We also had to give homework packets for vacation. When the students left for holiday, winter or spring break, they left with a packet of worksheets and a journal. After a few years of this practice a parent, who also happened to be a teaching assistant, told me she would not allow her child to complete the assignment because that was their special time with one another. She assured me that they did other types of educational work together, and the school need not send anything home.

Other parents were not as honest but they were very savvy. The students went all vacation without doing anything and then two days before they went back to school they sat down to complete the packet. I would hang a lot of it up on the wall because I wanted it to seem relevant, but even I felt it was merely busy work to do during the week.

On the other end of the spectrum, there are times when parents get mad at educators for not giving their children enough homework. Those parents believe homework prepares their children for the future. They also ask for extra worksheets if their child is high achieving. That can potentially add to a child’s dislike of school.

In the End
Homework succumbs to outside influences. Teachers and students may control their classroom environment but they do not control the home environment of their students. What may be easy to complete during the day may be a chore for the student at home. Teachers and administrators need to understand that the point of giving homework is not a routine, but relevant practice for what their students are doing in the classroom.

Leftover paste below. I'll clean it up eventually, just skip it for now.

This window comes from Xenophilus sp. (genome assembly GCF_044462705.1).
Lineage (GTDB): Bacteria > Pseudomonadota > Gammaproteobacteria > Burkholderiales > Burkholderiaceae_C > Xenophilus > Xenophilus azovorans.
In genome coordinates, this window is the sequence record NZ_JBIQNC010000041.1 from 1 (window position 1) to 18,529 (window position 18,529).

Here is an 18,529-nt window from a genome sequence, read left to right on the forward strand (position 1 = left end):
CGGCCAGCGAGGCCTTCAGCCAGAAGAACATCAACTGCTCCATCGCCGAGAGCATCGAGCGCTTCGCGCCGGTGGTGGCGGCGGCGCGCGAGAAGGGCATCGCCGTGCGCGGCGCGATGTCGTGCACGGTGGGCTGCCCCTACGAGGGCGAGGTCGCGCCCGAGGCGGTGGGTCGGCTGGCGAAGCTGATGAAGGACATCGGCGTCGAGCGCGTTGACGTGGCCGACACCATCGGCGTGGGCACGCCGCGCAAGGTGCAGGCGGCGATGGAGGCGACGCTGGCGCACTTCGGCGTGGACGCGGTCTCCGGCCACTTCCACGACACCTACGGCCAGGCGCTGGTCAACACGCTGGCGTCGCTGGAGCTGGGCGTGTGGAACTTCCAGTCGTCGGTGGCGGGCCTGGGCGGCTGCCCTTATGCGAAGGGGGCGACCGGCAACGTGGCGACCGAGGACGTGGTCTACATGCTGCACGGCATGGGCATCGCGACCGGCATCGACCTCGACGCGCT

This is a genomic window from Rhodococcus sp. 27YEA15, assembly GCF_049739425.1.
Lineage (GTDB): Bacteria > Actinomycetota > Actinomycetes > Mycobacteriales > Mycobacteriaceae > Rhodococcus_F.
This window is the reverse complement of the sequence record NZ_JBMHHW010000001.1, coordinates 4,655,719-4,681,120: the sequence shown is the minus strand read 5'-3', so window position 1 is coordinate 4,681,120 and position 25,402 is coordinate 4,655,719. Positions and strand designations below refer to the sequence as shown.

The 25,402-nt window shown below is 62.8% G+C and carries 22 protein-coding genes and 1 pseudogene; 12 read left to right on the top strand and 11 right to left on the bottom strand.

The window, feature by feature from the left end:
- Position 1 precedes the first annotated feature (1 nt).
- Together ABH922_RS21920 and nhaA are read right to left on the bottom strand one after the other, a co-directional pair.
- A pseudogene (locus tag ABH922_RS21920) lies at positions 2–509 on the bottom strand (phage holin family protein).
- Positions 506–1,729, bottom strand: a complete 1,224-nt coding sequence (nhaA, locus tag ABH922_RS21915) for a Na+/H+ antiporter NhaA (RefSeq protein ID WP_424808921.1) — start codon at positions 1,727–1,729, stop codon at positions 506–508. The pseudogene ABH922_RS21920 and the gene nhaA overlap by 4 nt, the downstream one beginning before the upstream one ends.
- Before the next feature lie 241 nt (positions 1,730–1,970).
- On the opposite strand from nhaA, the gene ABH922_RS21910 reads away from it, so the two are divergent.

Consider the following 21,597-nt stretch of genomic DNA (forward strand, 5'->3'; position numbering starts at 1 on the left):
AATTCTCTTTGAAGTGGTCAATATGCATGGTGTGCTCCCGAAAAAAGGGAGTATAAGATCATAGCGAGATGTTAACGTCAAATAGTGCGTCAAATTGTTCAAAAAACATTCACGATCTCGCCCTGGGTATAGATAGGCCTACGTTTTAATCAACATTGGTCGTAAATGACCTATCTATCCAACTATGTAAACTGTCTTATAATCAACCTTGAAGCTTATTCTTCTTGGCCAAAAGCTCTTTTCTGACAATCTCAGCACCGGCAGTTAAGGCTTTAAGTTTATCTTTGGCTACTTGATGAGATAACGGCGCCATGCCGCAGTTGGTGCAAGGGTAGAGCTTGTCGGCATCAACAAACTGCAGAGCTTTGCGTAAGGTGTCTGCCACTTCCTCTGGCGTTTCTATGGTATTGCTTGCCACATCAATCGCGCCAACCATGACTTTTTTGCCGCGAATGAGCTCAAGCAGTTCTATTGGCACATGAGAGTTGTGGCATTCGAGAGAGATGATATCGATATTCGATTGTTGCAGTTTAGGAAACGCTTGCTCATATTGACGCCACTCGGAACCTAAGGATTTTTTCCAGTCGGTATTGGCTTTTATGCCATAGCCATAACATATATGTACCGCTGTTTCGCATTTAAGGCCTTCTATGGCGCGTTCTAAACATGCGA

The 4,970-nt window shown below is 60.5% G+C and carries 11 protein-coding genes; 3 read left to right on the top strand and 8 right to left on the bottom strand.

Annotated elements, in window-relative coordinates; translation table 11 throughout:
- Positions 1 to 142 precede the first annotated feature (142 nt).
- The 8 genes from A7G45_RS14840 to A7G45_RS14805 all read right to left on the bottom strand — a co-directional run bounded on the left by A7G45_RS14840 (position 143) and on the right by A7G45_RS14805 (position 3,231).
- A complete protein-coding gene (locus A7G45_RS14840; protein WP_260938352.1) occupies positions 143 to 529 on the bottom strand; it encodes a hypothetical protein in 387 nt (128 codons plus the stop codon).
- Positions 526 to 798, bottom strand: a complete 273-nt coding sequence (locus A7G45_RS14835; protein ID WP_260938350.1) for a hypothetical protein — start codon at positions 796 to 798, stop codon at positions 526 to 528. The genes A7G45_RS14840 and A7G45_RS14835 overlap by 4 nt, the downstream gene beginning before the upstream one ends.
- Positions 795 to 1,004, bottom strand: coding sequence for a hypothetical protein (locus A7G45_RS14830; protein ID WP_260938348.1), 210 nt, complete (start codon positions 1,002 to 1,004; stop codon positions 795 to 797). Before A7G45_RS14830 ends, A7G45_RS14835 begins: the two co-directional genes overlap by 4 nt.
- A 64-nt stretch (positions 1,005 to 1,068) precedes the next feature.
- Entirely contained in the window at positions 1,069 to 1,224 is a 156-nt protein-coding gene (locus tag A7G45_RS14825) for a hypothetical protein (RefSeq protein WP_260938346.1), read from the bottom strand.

Homework, if given at all, needs to be engaging for a student. If the student is the only one completing it at home, then it should certainly be student-centered because that will increase the likelihood that it will get done at all. The point, however, is to not give students something to do at night as busy work, because they can find their own engaging activities which can be more important to their development than homework.

Things to Remember:

  • The same homework assignment can take a short or long period to complete depending on the ability of the student
  • Not all home environments are conducive for completing homework
  • Students who struggle in school will continue to struggle on homework. The magic of a higher reading ability or math ability doesn’t happen when they walk in their house
  • Just because the teacher or parent had homework when they were younger doesn’t mean the students have to have homework as well. If educators want students to change with the times, their assignments have to change with the times as well.
  • Test prep should never be given for homework. It’s boring and sends the message that all the school thinks about is achieving high marks on a test.
  • Sometimes parents want to help their children with homework but may not know the “right” way or newest way of doing it, which could be counterproductive to getting it done correctly.

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The opinions expressed in Peter DeWitt’s Finding Common Ground are strictly those of the author(s) and do not reflect the opinions or endorsement of Editorial Projects in Education, or any of its publications.